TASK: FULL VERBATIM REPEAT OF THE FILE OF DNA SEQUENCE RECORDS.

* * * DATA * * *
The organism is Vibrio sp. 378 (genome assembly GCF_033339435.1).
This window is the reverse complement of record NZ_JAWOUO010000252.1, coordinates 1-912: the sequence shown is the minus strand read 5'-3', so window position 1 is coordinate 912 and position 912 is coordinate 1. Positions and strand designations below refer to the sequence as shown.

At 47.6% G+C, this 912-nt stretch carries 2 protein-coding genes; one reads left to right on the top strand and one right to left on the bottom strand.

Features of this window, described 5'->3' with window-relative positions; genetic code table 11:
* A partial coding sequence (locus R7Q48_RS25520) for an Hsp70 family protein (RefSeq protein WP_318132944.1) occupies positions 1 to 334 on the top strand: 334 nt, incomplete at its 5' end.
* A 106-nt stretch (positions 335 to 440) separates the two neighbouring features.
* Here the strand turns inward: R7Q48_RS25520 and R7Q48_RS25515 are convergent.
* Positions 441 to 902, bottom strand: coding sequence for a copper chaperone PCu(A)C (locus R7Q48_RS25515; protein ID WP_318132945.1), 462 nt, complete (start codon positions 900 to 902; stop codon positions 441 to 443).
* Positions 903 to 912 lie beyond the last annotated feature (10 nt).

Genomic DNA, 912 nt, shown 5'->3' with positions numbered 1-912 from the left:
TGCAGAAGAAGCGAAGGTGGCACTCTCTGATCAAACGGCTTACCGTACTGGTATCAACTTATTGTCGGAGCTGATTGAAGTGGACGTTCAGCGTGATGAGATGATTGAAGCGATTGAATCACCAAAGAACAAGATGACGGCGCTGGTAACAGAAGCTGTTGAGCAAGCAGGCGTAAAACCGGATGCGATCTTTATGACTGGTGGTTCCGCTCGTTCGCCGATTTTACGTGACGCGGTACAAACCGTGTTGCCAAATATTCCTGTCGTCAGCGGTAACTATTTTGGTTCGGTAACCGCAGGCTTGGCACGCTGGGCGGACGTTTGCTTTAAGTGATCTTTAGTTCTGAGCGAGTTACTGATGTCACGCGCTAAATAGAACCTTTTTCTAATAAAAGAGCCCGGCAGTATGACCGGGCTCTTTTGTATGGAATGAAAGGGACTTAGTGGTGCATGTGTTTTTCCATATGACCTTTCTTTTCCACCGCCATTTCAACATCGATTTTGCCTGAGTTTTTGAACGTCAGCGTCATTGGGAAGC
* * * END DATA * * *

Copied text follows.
The organism is Vibrio sp. 378 (genome assembly GCF_033339435.1).
This window is the reverse complement of record NZ_JAWOUO010000252.1, coordinates 1-912: the sequence shown is the minus strand read 5'-3', so window position 1 is coordinate 912 and position 912 is coordinate 1. Positions and strand designations below refer to the sequence as shown.

At 47.6% G+C, this 912-nt stretch carries 2 protein-coding genes; one reads left to right on the top strand and one right to left on the bottom strand.

Features of this window, described 5'->3' with window-relative positions; genetic code table 11:
* A partial coding sequence (locus R7Q48_RS25520) for an Hsp70 family protein (RefSeq protein WP_318132944.1) occupies positions 1 to 334 on the top strand: 334 nt, incomplete at its 5' end.
* A 106-nt stretch (positions 335 to 440) separates the two neighbouring features.
* Here the strand turns inward: R7Q48_RS25520 and R7Q48_RS25515 are convergent.
* Positions 441 to 902, bottom strand: coding sequence for a copper chaperone PCu(A)C (locus R7Q48_RS25515; protein ID WP_318132945.1), 462 nt, complete (start codon positions 900 to 902; stop codon positions 441 to 443).
* Positions 903 to 912 lie beyond the last annotated feature (10 nt).

Genomic DNA, 912 nt, shown 5'->3' with positions numbered 1-912 from the left:
TGCAGAAGAAGCGAAGGTGGCACTCTCTGATCAAACGGCTTACCGTACTGGTATCAACTTATTGTCGGAGCTGATTGAAGTGGACGTTCAGCGTGATGAGATGATTGAAGCGATTGAATCACCAAAGAACAAGATGACGGCGCTGGTAACAGAAGCTGTTGAGCAAGCAGGCGTAAAACCGGATGCGATCTTTATGACTGGTGGTTCCGCTCGTTCGCCGATTTTACGTGACGCGGTACAAACCGTGTTGCCAAATATTCCTGTCGTCAGCGGTAACTATTTTGGTTCGGTAACCGCAGGCTTGGCACGCTGGGCGGACGTTTGCTTTAAGTGATCTTTAGTTCTGAGCGAGTTACTGATGTCACGCGCTAAATAGAACCTTTTTCTAATAAAAGAGCCCGGCAGTATGACCGGGCTCTTTTGTATGGAATGAAAGGGACTTAGTGGTGCATGTGTTTTTCCATATGACCTTTCTTTTCCACCGCCATTTCAACATCGATTTTGCCTGAGTTTTTGAACGTCAGCGTCATTGGGAAGC